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Sunday at around 13h00 is a very bad time to go swimming at Mon Repos.

Two lanes are reserved for clubs/schools and so there’s only one open lane if you want to swim back and forth in an organized manner. Unfortunately, it was rather full (6-7) people and, worst of all, there were two really, really slow swimmers, who would not let you pass, when it came to turning.

Now I’m already a very slow swimmer and I can happily swim at pace of 30 minutes per km without feeling any need to speed up (though this is also slow by my standard). But these people really managed to swim at a pace of about 45 minutes per km. I don’t know how they did it. At this pace my feet automatically sink to the bottom.

Usually, slower swimmers wait at the end of the lane for about 3 seconds to let others pass while turning around. That’s certainly what I do all the time, whenever there’s a more ambitious swimmer on my lane. But oh no, not these two ladies. They sure enough did not seem in a hurry, but they would not waste a single second when it came to turning around.

Anyways, in the end I had to do some sort of interval training. Whenever there was a gap opening up for me to pass, I sprinted past them and swam “fast” (by my standard) until I bumped into the feet of another lady. Then I had to tread water until I could pass again. Really stressful and unpleasant. It wasn’t even enjoyable to look at them from behind in the water.

Punchline: Avoid the Mon Repos swimming pool on Sundays between 13h00 and 14h00.

Ah, that really made my day.

While I was running up la vallée de la jeunesse today, I was passing a group of frisbee players on inline skates. I was really thinking/hoping: “Please accidentally through it so that I can catch it.”

And this is exactly what happened! One of the guys through it to hard downhill and I could nicely jump and catch it. 🙂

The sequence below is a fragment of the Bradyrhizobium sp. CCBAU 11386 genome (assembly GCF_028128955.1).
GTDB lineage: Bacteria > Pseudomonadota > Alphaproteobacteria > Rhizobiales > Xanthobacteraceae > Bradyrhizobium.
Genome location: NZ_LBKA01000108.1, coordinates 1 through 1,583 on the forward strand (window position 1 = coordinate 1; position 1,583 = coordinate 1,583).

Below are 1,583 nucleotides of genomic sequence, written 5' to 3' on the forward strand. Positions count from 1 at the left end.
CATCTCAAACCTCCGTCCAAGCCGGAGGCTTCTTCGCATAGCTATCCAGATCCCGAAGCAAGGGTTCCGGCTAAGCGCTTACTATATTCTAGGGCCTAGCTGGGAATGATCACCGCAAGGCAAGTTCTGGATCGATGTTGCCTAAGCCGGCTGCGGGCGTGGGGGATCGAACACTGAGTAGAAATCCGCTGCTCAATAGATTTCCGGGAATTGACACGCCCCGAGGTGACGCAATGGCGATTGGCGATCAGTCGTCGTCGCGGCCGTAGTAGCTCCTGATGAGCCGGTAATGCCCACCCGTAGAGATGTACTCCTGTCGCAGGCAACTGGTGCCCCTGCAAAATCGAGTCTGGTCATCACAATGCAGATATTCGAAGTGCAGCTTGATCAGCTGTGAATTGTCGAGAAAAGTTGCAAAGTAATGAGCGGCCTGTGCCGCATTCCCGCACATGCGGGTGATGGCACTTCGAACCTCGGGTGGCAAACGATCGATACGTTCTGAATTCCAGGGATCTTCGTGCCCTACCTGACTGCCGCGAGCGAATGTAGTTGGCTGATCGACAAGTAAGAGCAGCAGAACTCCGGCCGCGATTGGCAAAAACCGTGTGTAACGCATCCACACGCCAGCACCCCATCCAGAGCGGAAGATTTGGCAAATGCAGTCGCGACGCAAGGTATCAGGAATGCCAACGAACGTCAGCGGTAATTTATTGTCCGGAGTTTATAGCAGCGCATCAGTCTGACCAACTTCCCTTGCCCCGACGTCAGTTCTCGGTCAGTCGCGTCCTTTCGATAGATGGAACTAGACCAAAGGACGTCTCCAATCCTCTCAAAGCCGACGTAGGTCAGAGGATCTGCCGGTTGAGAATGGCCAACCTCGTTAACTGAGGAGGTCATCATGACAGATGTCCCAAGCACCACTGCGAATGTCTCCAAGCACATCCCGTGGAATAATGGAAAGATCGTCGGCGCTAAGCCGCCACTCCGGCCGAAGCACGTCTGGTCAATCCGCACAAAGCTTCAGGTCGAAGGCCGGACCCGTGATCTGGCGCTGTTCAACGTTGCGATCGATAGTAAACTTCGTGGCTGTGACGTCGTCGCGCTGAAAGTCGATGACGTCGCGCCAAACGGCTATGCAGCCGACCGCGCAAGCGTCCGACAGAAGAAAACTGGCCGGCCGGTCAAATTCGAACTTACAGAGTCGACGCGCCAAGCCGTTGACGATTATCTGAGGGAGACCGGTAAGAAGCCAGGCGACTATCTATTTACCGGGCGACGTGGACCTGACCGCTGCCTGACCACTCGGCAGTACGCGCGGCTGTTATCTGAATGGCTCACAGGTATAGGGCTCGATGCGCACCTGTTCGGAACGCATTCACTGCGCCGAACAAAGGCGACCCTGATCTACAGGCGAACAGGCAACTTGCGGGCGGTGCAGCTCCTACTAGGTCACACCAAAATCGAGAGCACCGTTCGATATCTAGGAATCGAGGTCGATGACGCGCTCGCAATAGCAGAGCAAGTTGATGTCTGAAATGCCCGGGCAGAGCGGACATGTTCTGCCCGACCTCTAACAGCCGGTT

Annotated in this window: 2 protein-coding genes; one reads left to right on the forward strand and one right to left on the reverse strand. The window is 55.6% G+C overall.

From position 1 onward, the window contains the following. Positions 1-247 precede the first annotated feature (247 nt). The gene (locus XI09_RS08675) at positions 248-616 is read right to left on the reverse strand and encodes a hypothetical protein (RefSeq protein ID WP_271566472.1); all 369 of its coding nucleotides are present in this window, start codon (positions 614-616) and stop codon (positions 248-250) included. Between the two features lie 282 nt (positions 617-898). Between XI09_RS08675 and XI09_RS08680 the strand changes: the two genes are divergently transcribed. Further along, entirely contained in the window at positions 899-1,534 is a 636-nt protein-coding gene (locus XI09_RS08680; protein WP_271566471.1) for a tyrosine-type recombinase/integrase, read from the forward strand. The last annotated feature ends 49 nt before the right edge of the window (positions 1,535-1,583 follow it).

Unfortunately, I slightly screwed up the “thumber” (forehand throw) afterwards as the disc was far too light for my taste (I guess about 135gr, as opposed to the proper 175gr Ultimate Frisbee weight).

Last night, we played a murder mystery with the title “Death by Chocolate“.

I have to admit, I’m disappointed. I bought 300gr of chocolate for each of the outspoken chocolate lovers, but we did not even come close to finishing it. At least this means that I don’t have to worry about breakfast/dinner for the next week or so.  🙂

The game itself was, as always for these games, extremely entertaining. If there was a prize for the best impersonation of a character, it would have to go to Irene, aka anti-chocolate campaigner Hazel Nutt, for her very creative and entertaining leaflets warning about the dangers of chocolate.  🙂

A somewhat strange side-effect is that after the game you only remember the names of the characters (and their story) but not the “real” names. For example, there’s now a girl (character: Kit Catt) who’ll always be remembered for her legendary “four finger deep tissue massage”.

Still, I really, really enjoy these games as they “force” people to interact, regardless of how shy or geeky they are. You might find yourself having an affair with somebody you’ve never met before in your life or being blackmailed by a person, whose real name you don’t even know.

Oh, a good tip which I found on the internet and which I also used last night: Toblerone works really with a chocolate fondue!

Another tip: A chocolate tasting test can be fun. Just buy about a dozen of different flavored chocolate bars, break them up into pieces, wrap them in aluminum foil, ask the participants to unwrap/eat them without looking, and see if they can figure out, which pieces are of which flavor.

Saturday 12h30-14h00 @ Chavannes.

Tuesday 20h00-22h00 @ Bergières.

Two indoor swimming pools, which are virtually deserted. I’m glad I can still swim 4km in one go, but I have to admit the last 500m do not feel as relaxed as they ought to.

Last Saturday I went to see a, well, “piece” called Vertige at the Theater 2.21.

It certainly was not a regular theater piece but more of a multimedial experience. Video screens on either side of the room. Loudspeakers spread throughout the room. Some parts were certainly not esthetically pleasing (and they weren’t meant to be), and it was also not enlightening in any way (at least not to me), but I still enjoyed the show, as it was simply very creative. For example, have a look at this picture.
It also gave me a chance to meet a former colocataire (and not colocatrice as I would have said until a few weeks ago).

I now have something that you (probably) don’t:

A t-shirt with the first part of Le petit prince printed on its front, it’s back and its sleeves. Here‘s a picture.

To read it you have to start at the left sleeve, then the front, then the back, then the right sleeve.